Industry News

The Caribbean is Energy Rich

The 2014 High Level Caribbean Forum was held last week in Jamaica. Organised by the IMF, this year’s forum focused on “Unlocking Economic Growth” in the Caribbean region. One of the take home messages was that the high cost of energy remains one of the most significant impediments to economic growth.

And yet, as stressed by President of the Caribbean Development Bank, Dr. Warren Smith the Caribbean is energy rich.

Dr. Warren Smith emphasised that the Caribbean is not energy poor and must now look to harness its potentials in alternative renewable energy. “The problem is tractable and it needs to be addressed and we need to move on it with a great sense of energy.” He added, “We might not have an abundance of fossil fuel all across our region but we have enough alternatives to be able to make a reasonable dent into the cost of our import bill”.

Certainly government can do a lot more to facilitate renewable energy markets across the region, though not all the barriers are legal and institutional in nature.

As the Prime Minister of Jamaica Portia Simpson Miller stated in her speech, “One area, which has been pursued in the past without success, is to replace our ageing and inefficient power generating units with more modern efficient ones, using a cheaper alternative to oil.” She continued, “However, our efforts have been affected by the inability to secure alternative fuels at competitive prices” and the Prime Minister called for a new approach to securing project financing. Even large Caribbean states cannot go it alone.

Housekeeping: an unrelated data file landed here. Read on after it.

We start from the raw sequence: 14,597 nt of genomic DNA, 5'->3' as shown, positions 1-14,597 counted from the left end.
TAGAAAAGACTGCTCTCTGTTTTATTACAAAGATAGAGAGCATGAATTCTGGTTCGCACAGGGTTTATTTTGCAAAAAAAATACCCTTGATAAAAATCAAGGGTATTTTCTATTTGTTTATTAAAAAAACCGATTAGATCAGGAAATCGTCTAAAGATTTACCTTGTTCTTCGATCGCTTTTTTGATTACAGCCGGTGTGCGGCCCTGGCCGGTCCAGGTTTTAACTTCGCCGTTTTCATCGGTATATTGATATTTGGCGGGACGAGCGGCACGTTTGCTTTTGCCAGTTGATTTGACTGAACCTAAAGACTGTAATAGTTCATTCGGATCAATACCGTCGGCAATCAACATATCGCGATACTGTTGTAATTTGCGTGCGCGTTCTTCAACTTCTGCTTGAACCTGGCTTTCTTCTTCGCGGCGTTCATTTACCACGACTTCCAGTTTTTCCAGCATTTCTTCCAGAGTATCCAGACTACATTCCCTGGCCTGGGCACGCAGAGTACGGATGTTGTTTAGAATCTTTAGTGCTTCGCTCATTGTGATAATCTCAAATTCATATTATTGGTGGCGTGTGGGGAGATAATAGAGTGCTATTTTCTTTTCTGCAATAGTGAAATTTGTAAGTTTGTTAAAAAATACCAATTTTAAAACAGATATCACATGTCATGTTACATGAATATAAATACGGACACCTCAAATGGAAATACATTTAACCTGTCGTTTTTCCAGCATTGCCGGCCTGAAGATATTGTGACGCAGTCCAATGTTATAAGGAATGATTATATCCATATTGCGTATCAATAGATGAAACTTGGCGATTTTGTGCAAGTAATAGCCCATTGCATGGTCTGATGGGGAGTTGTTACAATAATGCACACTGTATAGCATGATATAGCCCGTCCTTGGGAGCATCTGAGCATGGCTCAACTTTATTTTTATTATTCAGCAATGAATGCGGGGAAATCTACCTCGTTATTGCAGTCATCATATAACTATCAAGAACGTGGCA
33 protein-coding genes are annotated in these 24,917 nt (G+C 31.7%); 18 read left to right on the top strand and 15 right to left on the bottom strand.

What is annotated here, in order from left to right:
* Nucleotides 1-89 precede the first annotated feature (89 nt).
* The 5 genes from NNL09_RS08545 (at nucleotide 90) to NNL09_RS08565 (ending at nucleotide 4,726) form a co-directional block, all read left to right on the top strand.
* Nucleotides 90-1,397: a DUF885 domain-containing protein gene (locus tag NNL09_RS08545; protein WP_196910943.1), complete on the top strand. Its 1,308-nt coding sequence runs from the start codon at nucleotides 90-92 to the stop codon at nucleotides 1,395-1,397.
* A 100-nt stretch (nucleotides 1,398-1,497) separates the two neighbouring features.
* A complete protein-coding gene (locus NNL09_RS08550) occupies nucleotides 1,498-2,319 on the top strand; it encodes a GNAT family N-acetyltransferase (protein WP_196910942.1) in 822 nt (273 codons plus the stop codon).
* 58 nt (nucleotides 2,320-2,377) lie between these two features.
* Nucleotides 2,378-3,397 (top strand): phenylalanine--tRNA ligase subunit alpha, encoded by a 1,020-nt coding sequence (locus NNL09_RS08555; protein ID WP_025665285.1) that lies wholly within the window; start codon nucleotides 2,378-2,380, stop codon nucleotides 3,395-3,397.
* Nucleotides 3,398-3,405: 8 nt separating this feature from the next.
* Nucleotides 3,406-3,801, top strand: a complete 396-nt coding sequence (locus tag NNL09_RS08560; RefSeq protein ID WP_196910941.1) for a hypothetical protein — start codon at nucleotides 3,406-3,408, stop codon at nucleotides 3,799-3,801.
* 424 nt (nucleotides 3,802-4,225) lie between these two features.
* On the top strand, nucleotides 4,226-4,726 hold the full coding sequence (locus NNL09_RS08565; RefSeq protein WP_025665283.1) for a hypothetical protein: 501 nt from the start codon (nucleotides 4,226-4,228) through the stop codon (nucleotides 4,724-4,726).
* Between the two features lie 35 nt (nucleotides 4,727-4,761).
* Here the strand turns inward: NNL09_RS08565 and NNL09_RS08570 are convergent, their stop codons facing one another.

Dr. Peter Phillips said there is more the CARICOM governments can do to support a regional strategy through a uniformed tax policy. As he stated, “It is also time that we in the Caribbean revisit the foundations of regional endeavours and arrangements.  It is time that we look at the current CARICOM taxation treaties and discuss the Common External Tariff.”

CARICOM states can do much to encourage an equitable regional approach which will clear the way for more capital investment in renewable energy.

Energy independence is a common goal for the Caribbean and vital for long-term economic sustainable growth.

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